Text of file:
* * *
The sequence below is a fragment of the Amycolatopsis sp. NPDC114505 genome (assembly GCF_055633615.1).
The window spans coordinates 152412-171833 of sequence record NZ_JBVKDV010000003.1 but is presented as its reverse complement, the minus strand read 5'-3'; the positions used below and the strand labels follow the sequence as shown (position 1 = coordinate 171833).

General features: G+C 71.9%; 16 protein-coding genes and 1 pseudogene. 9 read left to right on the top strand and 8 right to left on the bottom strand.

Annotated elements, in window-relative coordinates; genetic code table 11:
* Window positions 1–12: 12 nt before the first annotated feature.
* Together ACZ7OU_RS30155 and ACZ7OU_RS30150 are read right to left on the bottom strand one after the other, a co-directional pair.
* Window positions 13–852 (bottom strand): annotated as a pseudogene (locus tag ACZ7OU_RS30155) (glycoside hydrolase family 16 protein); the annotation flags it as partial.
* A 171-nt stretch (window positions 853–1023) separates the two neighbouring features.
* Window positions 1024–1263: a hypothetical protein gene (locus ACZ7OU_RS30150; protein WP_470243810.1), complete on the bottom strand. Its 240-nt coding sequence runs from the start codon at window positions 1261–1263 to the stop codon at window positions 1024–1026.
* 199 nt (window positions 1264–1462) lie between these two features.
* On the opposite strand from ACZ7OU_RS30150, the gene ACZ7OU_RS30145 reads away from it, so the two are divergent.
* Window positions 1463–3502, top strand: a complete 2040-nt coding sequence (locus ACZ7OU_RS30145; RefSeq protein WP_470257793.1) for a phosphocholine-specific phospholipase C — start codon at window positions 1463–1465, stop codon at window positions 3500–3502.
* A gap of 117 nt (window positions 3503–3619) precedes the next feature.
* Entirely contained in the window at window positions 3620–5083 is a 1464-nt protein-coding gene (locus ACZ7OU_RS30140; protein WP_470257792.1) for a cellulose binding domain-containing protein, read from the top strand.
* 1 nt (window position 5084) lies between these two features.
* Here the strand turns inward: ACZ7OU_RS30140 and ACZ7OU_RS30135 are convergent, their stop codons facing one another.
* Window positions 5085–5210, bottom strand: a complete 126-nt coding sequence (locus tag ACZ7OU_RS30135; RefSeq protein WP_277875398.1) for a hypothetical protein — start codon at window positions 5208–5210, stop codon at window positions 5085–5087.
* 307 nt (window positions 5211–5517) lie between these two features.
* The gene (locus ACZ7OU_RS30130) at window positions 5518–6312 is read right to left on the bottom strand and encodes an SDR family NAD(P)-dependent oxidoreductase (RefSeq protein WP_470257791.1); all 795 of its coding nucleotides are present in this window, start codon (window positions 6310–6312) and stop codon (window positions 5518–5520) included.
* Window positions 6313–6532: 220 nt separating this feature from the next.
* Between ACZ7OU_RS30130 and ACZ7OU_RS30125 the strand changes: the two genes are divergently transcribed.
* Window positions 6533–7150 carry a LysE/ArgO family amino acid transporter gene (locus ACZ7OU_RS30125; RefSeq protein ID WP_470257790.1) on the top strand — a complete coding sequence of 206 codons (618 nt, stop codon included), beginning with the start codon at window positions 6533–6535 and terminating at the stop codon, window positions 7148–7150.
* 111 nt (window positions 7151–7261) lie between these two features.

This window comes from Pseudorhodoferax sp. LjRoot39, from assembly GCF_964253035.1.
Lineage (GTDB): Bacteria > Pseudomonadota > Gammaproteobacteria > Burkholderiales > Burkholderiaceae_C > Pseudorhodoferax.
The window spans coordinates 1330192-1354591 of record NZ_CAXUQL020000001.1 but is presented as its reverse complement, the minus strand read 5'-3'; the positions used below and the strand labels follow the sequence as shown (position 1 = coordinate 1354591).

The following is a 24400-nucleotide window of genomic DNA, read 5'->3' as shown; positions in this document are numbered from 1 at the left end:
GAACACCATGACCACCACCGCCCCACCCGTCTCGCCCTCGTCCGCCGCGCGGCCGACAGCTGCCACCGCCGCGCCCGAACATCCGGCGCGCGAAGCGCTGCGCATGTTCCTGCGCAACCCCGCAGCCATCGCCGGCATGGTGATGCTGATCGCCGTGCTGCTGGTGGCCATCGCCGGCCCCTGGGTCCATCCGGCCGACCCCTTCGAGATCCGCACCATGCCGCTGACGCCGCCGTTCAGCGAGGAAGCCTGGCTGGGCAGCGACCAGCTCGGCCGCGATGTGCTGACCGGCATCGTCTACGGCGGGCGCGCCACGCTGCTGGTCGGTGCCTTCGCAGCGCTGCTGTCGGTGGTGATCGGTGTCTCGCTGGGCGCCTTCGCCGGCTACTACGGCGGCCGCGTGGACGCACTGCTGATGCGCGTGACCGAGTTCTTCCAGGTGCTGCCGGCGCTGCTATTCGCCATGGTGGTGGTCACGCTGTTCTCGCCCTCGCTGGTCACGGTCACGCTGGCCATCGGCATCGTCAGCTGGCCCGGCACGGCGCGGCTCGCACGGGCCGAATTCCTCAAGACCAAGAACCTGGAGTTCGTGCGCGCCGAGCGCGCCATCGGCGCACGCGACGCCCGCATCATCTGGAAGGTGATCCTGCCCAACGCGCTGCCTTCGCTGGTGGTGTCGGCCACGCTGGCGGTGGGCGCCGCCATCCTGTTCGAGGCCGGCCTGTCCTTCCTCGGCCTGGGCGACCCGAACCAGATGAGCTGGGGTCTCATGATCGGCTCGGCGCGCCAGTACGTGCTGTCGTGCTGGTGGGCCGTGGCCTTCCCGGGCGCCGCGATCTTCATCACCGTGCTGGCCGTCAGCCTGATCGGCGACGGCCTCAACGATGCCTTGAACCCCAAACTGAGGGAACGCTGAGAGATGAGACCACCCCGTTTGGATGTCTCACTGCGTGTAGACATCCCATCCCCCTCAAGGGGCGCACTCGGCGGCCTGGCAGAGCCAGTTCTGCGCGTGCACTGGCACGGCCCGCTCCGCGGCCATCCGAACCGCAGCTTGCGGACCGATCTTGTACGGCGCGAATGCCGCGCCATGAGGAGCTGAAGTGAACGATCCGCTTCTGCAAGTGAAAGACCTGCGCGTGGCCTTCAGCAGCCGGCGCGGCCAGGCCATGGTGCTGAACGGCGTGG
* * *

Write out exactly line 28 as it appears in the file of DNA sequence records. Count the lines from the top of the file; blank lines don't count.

GAACACCATGACCACCACCGCCCCACCCGTCTCGCCCTCGTCCGCCGCGCGGCCGACAGCTGCCACCGCCGCGCCCGAACATCCGGCGCGCGAAGCGCTGCGCATGTTCCTGCGCAACCCCGCAGCCATCGCCGGCATGGTGATGCTGATCGCCGTGCTGCTGGTGGCCATCGCCGGCCCCTGGGTCCATCCGGCCGACCCCTTCGAGATCCGCACCATGCCGCTGACGCCGCCGTTCAGCGAGGAAGCCTGGCTGGGCAGCGACCAGCTCGGCCGCGATGTGCTGACCGGCATCGTCTACGGCGGGCGCGCCACGCTGCTGGTCGGTGCCTTCGCAGCGCTGCTGTCGGTGGTGATCGGTGTCTCGCTGGGCGCCTTCGCCGGCTACTACGGCGGCCGCGTGGACGCACTGCTGATGCGCGTGACCGAGTTCTTCCAGGTGCTGCCGGCGCTGCTATTCGCCATGGTGGTGGTCACGCTGTTCTCGCCCTCGCTGGTCACGGTCACGCTGGCCATCGGCATCGTCAGCTGGCCCGGCACGGCGCGGCTCGCACGGGCCGAATTCCTCAAGACCAAGAACCTGGAGTTCGTGCGCGCCGAGCGCGCCATCGGCGCACGCGACGCCCGCATCATCTGGAAGGTGATCCTGCCCAACGCGCTGCCTTCGCTGGTGGTGTCGGCCACGCTGGCGGTGGGCGCCGCCATCCTGTTCGAGGCCGGCCTGTCCTTCCTCGGCCTGGGCGACCCGAACCAGATGAGCTGGGGTCTCATGATCGGCTCGGCGCGCCAGTACGTGCTGTCGTGCTGGTGGGCCGTGGCCTTCCCGGGCGCCGCGATCTTCATCACCGTGCTGGCCGTCAGCCTGATCGGCGACGGCCTCAACGATGCCTTGAACCCCAAACTGAGGGAACGCTGAGAGATGAGACCACCCCGTTTGGATGTCTCACTGCGTGTAGACATCCCATCCCCCTCAAGGGGCGCACTCGGCGGCCTGGCAGAGCCAGTTCTGCGCGTGCACTGGCACGGCCCGCTCCGCGGCCATCCGAACCGCAGCTTGCGGACCGATCTTGTACGGCGCGAATGCCGCGCCATGAGGAGCTGAAGTGAACGATCCGCTTCTGCAAGTGAAAGACCTGCGCGTGGCCTTCAGCAGCCGGCGCGGCCAGGCCATGGTGCTGAACGGCGTGG